Clinton Church renovation receives major funding from National Park Service

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By Thursday, Mar 22 News
Rachel Fletcher
The Clinton A.M.E. Zion Church in downtown Great Barrington that Du Bois occasionally attended. The church is undergoing a renovation thanks to community support.

Great Barrington — Despite the 150th anniversary of W.E.B. Du Bois’ birth having come and gone, there continues to be cause for celebration in Great Barrington: On March 15, the National Park Service African American Civil Rights Grant Program awarded a grant of $388,508 to Housatonic Heritage for the initial phase of restoration work on Great Barrington’s historic Clinton A.M.E. Zion Church, a place of significance for the civil rights activist and Great Barrington native son.

The history of Clinton Church dates back to its dedication in 1887. The building itself, a distinctive example of traditional New England shingle-style architecture, currently stands empty and in disrepair. In many ways, the iconic bell tower – sheathed in white clapboards but missing a bell – serves as a fitting symbol of the congregation’s purpose, one rooted in the practical allocation of resources that allowed it to become the spiritual, cultural and political home for the African-American community in the southern Berkshires.

The grant, part of $12.6 million awarded to 51 projects in 24 states, is aimed at preserving sites and highlighting stories related to the African-American struggle for equality in the 20th century. The Phase I work on Clinton Church will focus on areas of the building that most urgently need attention and will include a new wood-shingle roof, abatement of mold and mildew, improved drainage, replacement of the basement floor slab, raising the building to make the basement usable, and repair or modification to the parsonage to prepare it to be used for programming and interpretation.

Dan Bolognani. Photo courtesy Jewish Federation of the Berkshires

“Getting this grant was reinvigorating for the board of the CCR and for the project itself,” said Dan Bolognani of Housatonic Heritage. “It rekindled enthusiasm for the project and our hope is that we will be able to use the energy from this grant find additional funding to get this project finished,” he added. The grant for Phase I restoration work includes critical infrastructure; Phase II costs remain a little unclear at this point, the challenge being that they have yet to complete planning for use which will inform the future construction costs. “As in any large restoration project, there are so many variables,” said Bolognani, whose best informed estimate is in the neighborhood of $900,000 in total construction costs.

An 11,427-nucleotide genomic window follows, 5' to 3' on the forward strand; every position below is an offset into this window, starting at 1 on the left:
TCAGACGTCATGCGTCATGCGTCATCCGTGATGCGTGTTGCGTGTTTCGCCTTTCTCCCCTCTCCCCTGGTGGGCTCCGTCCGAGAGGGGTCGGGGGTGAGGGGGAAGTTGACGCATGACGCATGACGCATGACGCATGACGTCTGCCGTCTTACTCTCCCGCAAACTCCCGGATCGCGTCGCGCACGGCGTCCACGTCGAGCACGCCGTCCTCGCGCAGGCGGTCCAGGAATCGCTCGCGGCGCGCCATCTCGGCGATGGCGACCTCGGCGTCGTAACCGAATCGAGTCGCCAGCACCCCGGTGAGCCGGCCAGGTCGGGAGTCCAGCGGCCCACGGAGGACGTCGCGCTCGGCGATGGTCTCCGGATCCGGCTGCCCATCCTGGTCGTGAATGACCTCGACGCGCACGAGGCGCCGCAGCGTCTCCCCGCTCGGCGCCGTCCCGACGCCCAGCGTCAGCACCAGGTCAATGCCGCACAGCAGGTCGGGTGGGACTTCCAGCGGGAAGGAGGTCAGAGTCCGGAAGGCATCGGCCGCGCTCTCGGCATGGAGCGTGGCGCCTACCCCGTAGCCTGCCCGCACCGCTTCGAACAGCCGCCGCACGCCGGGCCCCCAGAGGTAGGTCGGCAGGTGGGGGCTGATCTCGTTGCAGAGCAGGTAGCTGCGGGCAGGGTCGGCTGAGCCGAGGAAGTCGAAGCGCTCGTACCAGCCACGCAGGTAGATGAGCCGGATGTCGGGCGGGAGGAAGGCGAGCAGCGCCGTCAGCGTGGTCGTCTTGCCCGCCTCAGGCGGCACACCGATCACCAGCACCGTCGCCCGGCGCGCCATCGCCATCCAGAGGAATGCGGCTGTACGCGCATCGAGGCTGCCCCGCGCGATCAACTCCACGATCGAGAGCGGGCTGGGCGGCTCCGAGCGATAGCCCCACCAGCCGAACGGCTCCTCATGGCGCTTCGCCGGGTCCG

Clinton Church Restoration is, as a group, working at a steady clip to move the project forward. CCR has been granted 501(c)3 tax-exempt status by the Internal Revenue Service. This designation was made possible in part by Bolognani and Housatonic Heritage, who had been acting as the fiscal sponsor since the project’s November 2016 inception. CCR also engaged Liana Toscanini, a nonprofit consultant and founder of the Nonprofit Center of the Berkshires, to work with them for three months on a variety of organizational matters including the transition from Housatonic Heritage’s fiscal sponsorship. Toscanini’s significant experience in fundraising, grant writing, and historic preservation has been a boon to the burgeoning nonprofit sector in myriad capacities, most notably in the past two years since she launched the NPC in April 2016.

In December 2016, Sage Radachowsky and Steve MacLay, atop the Taylor Rental lift, get the tarp ready to protect the roof and prevent further water damage to the historic Clinton A.M.E. Zion Church in Great Barrington, the first African-American congregation in the Berkshires.

Under the leadership of Steve McAllister, Clark and Green Architects has completed its impressive 125-page Historic Structure Report on the former Clinton A.M.E. Zion Church. The HSR includes an assessment of the building’s current condition, a discussion of the historic significance of various aspects and components of the building and site, and recommendations for treatment.

Finally, CCR was chosen as the inaugural voice in a new storytelling feature, part of the Preservation Massachusetts newsletter, which shares local preservation stories that can serve to educate and inspire others. The series, which was launched in March, features the historic Clinton A.M.E. Zion Church and the dedicated advocates who banded together to save it.

Beginning Sunday, April 1, donations to the support the ongoing  project may be made directly to Clinton Church Restoration, P.O. Box 1075, Great Barrington, MA 01230.


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